New PMP® Exam 2021: 5 types of PMP® Exam Questions

The new PMP® exam is a combination of many question types. Some of them are very new to PMP® aspirants.

  • Multiple-choice
  • Multiple responses
  • Drag and drop (new): This could be used in definition and process questions. Attendants drag and drop to match the items listed in 2 columns.
  • Hotspot (new): This could be used in calculation questions. Attendants are provided a digital graphic, then calculating and pointing out the requested data.
  • Limited fill-in-the-blank.
1. Multiple-choice

Example 1:

At the end of an iteration, Steve who is the project’s graphic designer tells the project manager that a planned task is unfinished because of an issue that appeared days ago but he was unable to resolve. What should the project manager do to prevent this type of situation in the future?

A. Discuss the issue during the next iteration planning meeting.

B. Review the issue in the next daily stand-up meeting.

C.​ Discuss the issue during the retrospective.

D. Address the issue in the demo session.

2. Multiple responses

Example 2:

Since Bryan is leading his project according to the agile approach, he empowers his team to choose how work needs to get executed. He is a source of help when they want it and he generally stays out of the way until then. This approach worked out great for the whole project in terms of productivity and efficiency. Which are the main aspects of self-organizing teams? (Select two)

A. It gives more freedom to the Agile team

B. It gives more freedom to the project manager

C. It gives team members higher visibility of the product

D. It increases the sense of responsibility of team members

3. Matching

For questions on definitions and process order, the PMP® may include items that leverage a drag and drop question.

Example 3:

Provide answer A, B, C, or D for each organizational theory:

  • McClelland’s Achievement Theory
  • Herzberg’s Motivation Theory
  • McGregor’s Theory X and Theory Y
  • Maslow’s Hierarchy of Needs

A. One theory is called the “old-school” approach, and another theory is a more modern approach.

B. Regardless of our gender, culture, or age, we all have three motivating drivers, and one of these will be our dominant motivating driver. This dominant motivator is largely dependent on our culture and life experiences

C. Motivating factors relate to feelings of achievement, recognition, and career advancement. People are not generally motivated by money.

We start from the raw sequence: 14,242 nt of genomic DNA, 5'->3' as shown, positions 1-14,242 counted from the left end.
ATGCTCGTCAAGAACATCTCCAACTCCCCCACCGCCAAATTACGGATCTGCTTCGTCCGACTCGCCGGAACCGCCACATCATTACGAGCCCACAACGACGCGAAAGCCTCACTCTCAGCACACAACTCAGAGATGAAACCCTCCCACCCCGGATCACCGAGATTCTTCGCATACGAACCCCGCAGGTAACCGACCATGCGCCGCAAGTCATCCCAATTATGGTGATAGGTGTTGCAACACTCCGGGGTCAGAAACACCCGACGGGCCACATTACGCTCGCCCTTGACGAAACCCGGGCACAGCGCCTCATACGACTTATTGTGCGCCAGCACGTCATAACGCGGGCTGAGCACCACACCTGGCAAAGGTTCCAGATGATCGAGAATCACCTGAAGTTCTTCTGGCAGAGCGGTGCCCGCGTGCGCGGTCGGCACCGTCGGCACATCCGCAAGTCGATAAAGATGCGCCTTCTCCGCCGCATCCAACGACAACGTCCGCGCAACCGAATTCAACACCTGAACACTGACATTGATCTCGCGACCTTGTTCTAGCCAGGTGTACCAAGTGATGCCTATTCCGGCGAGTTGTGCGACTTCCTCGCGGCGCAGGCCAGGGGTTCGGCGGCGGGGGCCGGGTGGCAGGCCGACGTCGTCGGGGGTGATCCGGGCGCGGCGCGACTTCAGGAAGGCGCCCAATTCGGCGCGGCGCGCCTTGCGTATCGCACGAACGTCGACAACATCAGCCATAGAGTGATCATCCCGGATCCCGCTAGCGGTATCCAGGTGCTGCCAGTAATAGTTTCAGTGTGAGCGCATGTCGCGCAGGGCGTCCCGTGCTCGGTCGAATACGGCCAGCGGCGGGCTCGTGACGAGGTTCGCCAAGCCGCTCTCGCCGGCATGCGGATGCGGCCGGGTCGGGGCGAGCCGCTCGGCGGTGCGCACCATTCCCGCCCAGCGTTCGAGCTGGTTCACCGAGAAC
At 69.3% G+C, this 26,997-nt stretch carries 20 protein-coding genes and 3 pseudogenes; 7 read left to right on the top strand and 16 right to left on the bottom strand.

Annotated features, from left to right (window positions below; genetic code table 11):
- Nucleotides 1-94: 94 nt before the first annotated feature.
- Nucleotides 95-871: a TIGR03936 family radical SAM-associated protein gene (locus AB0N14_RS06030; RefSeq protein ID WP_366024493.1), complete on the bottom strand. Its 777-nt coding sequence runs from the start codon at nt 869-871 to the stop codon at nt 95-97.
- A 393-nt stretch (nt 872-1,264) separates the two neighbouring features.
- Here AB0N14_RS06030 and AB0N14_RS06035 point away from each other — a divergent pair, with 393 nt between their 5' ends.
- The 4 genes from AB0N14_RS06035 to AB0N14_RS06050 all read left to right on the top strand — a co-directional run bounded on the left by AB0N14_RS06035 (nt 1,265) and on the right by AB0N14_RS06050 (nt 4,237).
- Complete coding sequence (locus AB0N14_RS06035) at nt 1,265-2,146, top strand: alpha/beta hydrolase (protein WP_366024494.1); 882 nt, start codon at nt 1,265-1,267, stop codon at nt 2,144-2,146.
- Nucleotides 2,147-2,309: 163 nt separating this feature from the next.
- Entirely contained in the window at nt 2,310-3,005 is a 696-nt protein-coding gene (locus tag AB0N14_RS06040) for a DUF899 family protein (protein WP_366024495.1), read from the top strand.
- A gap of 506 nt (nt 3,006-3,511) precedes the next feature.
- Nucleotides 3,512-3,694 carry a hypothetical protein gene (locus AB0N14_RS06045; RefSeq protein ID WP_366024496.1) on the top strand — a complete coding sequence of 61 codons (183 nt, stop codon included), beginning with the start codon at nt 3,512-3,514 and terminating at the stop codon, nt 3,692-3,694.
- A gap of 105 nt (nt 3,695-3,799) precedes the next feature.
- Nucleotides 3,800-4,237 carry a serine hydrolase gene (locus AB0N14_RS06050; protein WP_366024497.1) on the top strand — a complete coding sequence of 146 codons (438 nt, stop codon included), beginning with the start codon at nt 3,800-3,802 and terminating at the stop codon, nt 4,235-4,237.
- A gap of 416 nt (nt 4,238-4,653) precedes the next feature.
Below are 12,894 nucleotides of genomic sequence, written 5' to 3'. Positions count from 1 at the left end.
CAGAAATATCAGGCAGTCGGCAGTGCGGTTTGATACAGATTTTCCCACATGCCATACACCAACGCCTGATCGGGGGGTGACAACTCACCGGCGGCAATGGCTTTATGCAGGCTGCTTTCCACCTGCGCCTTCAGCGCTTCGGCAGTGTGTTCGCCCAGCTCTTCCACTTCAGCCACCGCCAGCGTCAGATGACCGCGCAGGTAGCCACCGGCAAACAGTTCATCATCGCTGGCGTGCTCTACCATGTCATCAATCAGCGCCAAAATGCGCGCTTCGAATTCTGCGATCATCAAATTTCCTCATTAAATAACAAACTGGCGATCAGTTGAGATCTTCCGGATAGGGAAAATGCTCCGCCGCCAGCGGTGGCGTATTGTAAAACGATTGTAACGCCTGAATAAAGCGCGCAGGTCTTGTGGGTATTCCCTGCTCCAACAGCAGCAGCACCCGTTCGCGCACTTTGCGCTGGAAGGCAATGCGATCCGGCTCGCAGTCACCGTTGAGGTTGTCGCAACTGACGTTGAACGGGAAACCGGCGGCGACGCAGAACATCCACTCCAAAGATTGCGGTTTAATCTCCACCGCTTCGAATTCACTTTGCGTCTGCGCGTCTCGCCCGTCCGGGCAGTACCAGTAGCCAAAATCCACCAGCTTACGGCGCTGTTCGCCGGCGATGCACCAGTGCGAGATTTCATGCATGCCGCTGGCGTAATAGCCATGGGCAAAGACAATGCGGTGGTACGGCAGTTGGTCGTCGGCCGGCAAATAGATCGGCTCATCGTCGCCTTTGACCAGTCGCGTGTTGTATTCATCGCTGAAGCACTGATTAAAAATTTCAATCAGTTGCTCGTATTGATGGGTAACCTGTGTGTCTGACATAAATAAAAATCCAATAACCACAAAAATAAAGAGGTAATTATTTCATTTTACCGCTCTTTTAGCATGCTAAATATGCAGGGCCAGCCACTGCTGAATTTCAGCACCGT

D. lower-level need must be satisfied before a higher-level one can be addressed.

4. Hotspot

Candidates will be asked to interact with a digital graphic and use their calculations to estimate specific data points 

Example 4:

A project team is using the Stacey Complexity Model to map the degree of uncertainty in the project and select the appropriate project life cycle. As the meeting progresses, it becomes evident that while the requirements are well-known, the team is unfamiliar with the technology required to implement them. As a result, the team selects an adaptive project life cycle.

Where on the Stacey Complexity Model did the team most likely map the project?

Example 5:

You are assigned to work on a project when project design and requirements are not ready. The project team defines the minimum viable product to release business value by focusing only on the must-have items that the business stakeholders need. The customer and senior management do not understand the project schedule due to the new Agile approach.

5. Fill-in-the-blank

Example 6:

Bryan is the project manager for a construction project. From past experience, he knows that one main risk that he may face is that the sand supplier may not deliver on time. In the risk management plan he creates, he has already accounted for this risk. The action he will take if this were to occur is to procure the sand from a different supplier. But, in this case, there may be differences in the sand quality provided by the first and second supplier, which would then be a ____________ risk.

Fill in the blank with the correct term or concept in risk management.

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